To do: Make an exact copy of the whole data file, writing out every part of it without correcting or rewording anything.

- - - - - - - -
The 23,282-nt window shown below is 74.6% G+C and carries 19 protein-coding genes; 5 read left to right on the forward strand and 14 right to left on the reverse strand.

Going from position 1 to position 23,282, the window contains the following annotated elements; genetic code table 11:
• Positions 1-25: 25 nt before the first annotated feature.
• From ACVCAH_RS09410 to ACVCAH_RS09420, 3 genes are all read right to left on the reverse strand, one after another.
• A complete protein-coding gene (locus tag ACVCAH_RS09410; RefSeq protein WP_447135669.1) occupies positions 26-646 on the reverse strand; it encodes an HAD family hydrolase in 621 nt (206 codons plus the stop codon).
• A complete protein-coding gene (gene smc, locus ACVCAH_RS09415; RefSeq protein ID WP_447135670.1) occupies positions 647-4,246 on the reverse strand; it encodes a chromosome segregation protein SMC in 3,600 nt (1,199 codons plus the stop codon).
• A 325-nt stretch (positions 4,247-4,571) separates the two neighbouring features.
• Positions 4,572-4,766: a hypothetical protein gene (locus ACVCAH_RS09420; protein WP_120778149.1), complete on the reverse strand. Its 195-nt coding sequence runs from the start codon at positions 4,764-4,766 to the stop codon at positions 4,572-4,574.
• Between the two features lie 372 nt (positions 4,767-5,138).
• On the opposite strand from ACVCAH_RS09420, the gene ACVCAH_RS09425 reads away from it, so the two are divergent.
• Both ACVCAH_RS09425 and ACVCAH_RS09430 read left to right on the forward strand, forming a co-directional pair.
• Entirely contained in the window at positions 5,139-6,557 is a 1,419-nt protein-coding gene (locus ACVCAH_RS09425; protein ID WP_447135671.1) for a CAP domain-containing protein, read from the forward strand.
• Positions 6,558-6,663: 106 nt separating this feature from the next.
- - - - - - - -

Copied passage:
The 23,282-nt window shown below is 74.6% G+C and carries 19 protein-coding genes; 5 read left to right on the forward strand and 14 right to left on the reverse strand.

Going from position 1 to position 23,282, the window contains the following annotated elements; genetic code table 11:
• Positions 1-25: 25 nt before the first annotated feature.
• From ACVCAH_RS09410 to ACVCAH_RS09420, 3 genes are all read right to left on the reverse strand, one after another.
• A complete protein-coding gene (locus tag ACVCAH_RS09410; RefSeq protein WP_447135669.1) occupies positions 26-646 on the reverse strand; it encodes an HAD family hydrolase in 621 nt (206 codons plus the stop codon).
• A complete protein-coding gene (gene smc, locus ACVCAH_RS09415; RefSeq protein ID WP_447135670.1) occupies positions 647-4,246 on the reverse strand; it encodes a chromosome segregation protein SMC in 3,600 nt (1,199 codons plus the stop codon).
• A 325-nt stretch (positions 4,247-4,571) separates the two neighbouring features.
• Positions 4,572-4,766: a hypothetical protein gene (locus ACVCAH_RS09420; protein WP_120778149.1), complete on the reverse strand. Its 195-nt coding sequence runs from the start codon at positions 4,764-4,766 to the stop codon at positions 4,572-4,574.
• Between the two features lie 372 nt (positions 4,767-5,138).
• On the opposite strand from ACVCAH_RS09420, the gene ACVCAH_RS09425 reads away from it, so the two are divergent.
• Both ACVCAH_RS09425 and ACVCAH_RS09430 read left to right on the forward strand, forming a co-directional pair.
• Entirely contained in the window at positions 5,139-6,557 is a 1,419-nt protein-coding gene (locus ACVCAH_RS09425; protein ID WP_447135671.1) for a CAP domain-containing protein, read from the forward strand.
• Positions 6,558-6,663: 106 nt separating this feature from the next.